See "Notice Concerning Flat Transaction Fees," June 13, 2001, MSRB Rule Book (July 1, 2001) at 114.
Mutual Funds

Understanding Mutual Fund Classes
NASD Regulation has published an Investor Alert on the subject of mutual fund classes. See www.nasdr.com/alert_12-02.htm.
Performance Fees On February 15, 2001, the SEC approved amendments to NASD Rule 2330(f)(2) to permit NASD members and associated persons that act as investment advisers to share in the customer account profits and gains, subject to the provisions of Rule 205-3 under the Investment Advisers Act of 1940.

See NASD Notice to Members 01-24, SEC Approves Proposed Changes To Rule 2330(f)(2) Relating To Performance Fees, April 2001.
Promissory Notes A brochure, produced jointly by the North American Securities Administrators Association (NASAA), NASD, SEC, and SIA outlines the risks and rewards of investing in promissory notes. Investors learn what to consider in evaluating whether promissory notes are sound investments. Concrete examples illustrate the kinds of scams that have cost some investors their life savings. See www.sia.com/publications/html/promissory_notes_brochure.html, and also Promissory Notes Can Be Less Than Promised, an Investor Alert published by NASD Regulation at www.nasdr.com/alert_12-01.htm.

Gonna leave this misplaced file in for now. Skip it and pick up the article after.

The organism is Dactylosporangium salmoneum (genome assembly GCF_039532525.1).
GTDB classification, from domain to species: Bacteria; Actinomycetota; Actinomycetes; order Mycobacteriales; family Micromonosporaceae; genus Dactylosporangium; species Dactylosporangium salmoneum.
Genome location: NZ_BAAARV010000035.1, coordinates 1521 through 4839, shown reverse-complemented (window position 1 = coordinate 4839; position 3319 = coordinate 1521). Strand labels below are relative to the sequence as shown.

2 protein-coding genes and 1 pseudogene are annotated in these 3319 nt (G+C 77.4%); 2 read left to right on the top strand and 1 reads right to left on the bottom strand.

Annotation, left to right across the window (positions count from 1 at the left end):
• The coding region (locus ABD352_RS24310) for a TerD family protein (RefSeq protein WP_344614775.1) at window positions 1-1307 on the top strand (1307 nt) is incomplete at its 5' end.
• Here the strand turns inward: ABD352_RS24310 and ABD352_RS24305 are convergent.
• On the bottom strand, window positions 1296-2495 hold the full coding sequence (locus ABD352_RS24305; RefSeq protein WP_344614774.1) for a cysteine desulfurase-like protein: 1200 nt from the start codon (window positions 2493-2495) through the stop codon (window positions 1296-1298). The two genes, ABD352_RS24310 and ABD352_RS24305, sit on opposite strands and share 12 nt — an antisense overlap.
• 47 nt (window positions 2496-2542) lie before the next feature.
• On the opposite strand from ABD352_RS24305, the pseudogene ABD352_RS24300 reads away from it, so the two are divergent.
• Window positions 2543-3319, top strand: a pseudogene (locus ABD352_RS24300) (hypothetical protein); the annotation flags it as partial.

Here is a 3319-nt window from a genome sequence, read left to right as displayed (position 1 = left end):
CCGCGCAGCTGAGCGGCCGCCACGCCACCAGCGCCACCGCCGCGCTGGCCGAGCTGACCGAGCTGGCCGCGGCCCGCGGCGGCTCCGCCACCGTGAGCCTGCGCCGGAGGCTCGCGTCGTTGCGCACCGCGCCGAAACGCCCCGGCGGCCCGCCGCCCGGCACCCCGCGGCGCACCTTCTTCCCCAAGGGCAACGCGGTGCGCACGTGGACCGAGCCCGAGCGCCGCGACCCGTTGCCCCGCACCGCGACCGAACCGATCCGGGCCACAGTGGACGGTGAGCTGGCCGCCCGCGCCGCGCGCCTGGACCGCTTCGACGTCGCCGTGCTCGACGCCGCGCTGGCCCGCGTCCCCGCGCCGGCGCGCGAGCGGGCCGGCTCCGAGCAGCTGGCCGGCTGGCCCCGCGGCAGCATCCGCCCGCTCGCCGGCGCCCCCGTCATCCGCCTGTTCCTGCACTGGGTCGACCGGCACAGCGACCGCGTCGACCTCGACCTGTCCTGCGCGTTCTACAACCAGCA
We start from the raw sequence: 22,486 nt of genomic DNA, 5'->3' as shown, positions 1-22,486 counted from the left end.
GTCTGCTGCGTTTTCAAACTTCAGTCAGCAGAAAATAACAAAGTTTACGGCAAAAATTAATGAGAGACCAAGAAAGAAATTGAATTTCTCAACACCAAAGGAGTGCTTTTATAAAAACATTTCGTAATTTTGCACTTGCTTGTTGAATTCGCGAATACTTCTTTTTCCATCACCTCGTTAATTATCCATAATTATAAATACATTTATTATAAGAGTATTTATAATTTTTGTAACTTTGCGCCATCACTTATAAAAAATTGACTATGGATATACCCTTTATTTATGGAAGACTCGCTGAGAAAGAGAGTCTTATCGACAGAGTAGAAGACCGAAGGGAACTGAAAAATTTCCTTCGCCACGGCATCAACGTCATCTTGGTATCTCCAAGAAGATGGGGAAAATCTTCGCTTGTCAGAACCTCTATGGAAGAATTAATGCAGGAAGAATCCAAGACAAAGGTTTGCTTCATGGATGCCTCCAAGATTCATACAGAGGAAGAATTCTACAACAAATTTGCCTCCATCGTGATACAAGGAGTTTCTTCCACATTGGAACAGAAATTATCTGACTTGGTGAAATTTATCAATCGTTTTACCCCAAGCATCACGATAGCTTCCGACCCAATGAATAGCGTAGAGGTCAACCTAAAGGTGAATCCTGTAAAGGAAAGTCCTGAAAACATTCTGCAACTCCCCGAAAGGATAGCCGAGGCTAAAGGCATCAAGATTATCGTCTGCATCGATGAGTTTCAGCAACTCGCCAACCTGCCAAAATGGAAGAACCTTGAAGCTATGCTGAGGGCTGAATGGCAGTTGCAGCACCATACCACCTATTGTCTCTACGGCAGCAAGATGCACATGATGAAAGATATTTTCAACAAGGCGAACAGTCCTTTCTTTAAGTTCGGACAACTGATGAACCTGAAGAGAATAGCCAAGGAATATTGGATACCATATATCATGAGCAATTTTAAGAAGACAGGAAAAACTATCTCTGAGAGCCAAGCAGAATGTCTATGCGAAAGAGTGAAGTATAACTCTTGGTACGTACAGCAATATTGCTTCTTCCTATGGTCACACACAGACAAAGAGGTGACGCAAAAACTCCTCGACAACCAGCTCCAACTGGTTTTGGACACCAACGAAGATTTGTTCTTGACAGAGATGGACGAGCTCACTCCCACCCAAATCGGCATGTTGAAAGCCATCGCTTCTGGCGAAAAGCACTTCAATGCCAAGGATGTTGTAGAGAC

Security Futures (also know as Single Stock Futures) The Commodity Futures Modernization Act of 2000 amended the Securities Act of 1933, the Securities and Exchange Act of 1934, and the Commodity Exchange Act of 1936 to permit the trading of "security futures (also known as Single Stock Futures)": futures on individual stocks and narrow-based indexes. This statutory change removes the ban on U.S. futures trading on an array of equity securities and securities indexes that has been in place since 1982. The introduction of security futures is expected to begin December 21, 2001.

Because security futures will have different characteristics and requirements than existing securities, industry SROs are requiring that each registered person complete a Firm Element continuing education program on security futures before he or she can conduct a public business in security futures.

Please monitor the following SRO Web Sites for information about security futures and training requirements.

Supervision

Compensation of Members and Dual Employment as Relates to Floor Activities